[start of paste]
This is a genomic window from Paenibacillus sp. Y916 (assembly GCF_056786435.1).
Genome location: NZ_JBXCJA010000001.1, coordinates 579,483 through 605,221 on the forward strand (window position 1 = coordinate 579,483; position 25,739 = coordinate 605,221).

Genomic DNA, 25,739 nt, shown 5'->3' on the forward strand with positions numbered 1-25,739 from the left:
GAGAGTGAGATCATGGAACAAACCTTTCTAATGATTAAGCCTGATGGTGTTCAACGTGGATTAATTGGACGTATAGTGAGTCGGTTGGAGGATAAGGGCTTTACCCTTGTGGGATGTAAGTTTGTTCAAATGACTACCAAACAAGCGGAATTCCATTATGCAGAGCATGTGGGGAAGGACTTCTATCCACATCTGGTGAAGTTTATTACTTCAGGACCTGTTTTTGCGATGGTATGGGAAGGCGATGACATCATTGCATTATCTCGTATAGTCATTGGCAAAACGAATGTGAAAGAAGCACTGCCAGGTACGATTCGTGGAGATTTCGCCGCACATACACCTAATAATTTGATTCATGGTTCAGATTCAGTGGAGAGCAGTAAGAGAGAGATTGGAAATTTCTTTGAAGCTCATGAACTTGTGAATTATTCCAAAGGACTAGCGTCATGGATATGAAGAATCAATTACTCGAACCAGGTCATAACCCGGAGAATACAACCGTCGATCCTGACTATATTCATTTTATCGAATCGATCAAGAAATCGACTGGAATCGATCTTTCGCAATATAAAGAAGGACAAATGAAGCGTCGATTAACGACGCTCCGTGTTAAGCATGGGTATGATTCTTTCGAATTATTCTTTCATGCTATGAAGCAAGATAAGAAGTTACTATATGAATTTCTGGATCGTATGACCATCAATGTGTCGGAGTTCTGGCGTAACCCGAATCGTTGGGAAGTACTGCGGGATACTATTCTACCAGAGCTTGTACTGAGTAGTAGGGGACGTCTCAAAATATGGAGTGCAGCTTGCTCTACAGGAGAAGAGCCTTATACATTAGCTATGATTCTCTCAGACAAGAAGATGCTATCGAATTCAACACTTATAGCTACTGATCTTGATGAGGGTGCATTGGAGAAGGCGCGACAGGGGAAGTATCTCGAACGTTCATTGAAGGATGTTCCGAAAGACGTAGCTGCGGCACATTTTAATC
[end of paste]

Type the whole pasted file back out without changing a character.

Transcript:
This is a genomic window from Paenibacillus sp. Y916 (assembly GCF_056786435.1).
Genome location: NZ_JBXCJA010000001.1, coordinates 579,483 through 605,221 on the forward strand (window position 1 = coordinate 579,483; position 25,739 = coordinate 605,221).

Genomic DNA, 25,739 nt, shown 5'->3' on the forward strand with positions numbered 1-25,739 from the left:
GAGAGTGAGATCATGGAACAAACCTTTCTAATGATTAAGCCTGATGGTGTTCAACGTGGATTAATTGGACGTATAGTGAGTCGGTTGGAGGATAAGGGCTTTACCCTTGTGGGATGTAAGTTTGTTCAAATGACTACCAAACAAGCGGAATTCCATTATGCAGAGCATGTGGGGAAGGACTTCTATCCACATCTGGTGAAGTTTATTACTTCAGGACCTGTTTTTGCGATGGTATGGGAAGGCGATGACATCATTGCATTATCTCGTATAGTCATTGGCAAAACGAATGTGAAAGAAGCACTGCCAGGTACGATTCGTGGAGATTTCGCCGCACATACACCTAATAATTTGATTCATGGTTCAGATTCAGTGGAGAGCAGTAAGAGAGAGATTGGAAATTTCTTTGAAGCTCATGAACTTGTGAATTATTCCAAAGGACTAGCGTCATGGATATGAAGAATCAATTACTCGAACCAGGTCATAACCCGGAGAATACAACCGTCGATCCTGACTATATTCATTTTATCGAATCGATCAAGAAATCGACTGGAATCGATCTTTCGCAATATAAAGAAGGACAAATGAAGCGTCGATTAACGACGCTCCGTGTTAAGCATGGGTATGATTCTTTCGAATTATTCTTTCATGCTATGAAGCAAGATAAGAAGTTACTATATGAATTTCTGGATCGTATGACCATCAATGTGTCGGAGTTCTGGCGTAACCCGAATCGTTGGGAAGTACTGCGGGATACTATTCTACCAGAGCTTGTACTGAGTAGTAGGGGACGTCTCAAAATATGGAGTGCAGCTTGCTCTACAGGAGAAGAGCCTTATACATTAGCTATGATTCTCTCAGACAAGAAGATGCTATCGAATTCAACACTTATAGCTACTGATCTTGATGAGGGTGCATTGGAGAAGGCGCGACAGGGGAAGTATCTCGAACGTTCATTGAAGGATGTTCCGAAAGACGTAGCTGCGGCACATTTTAATC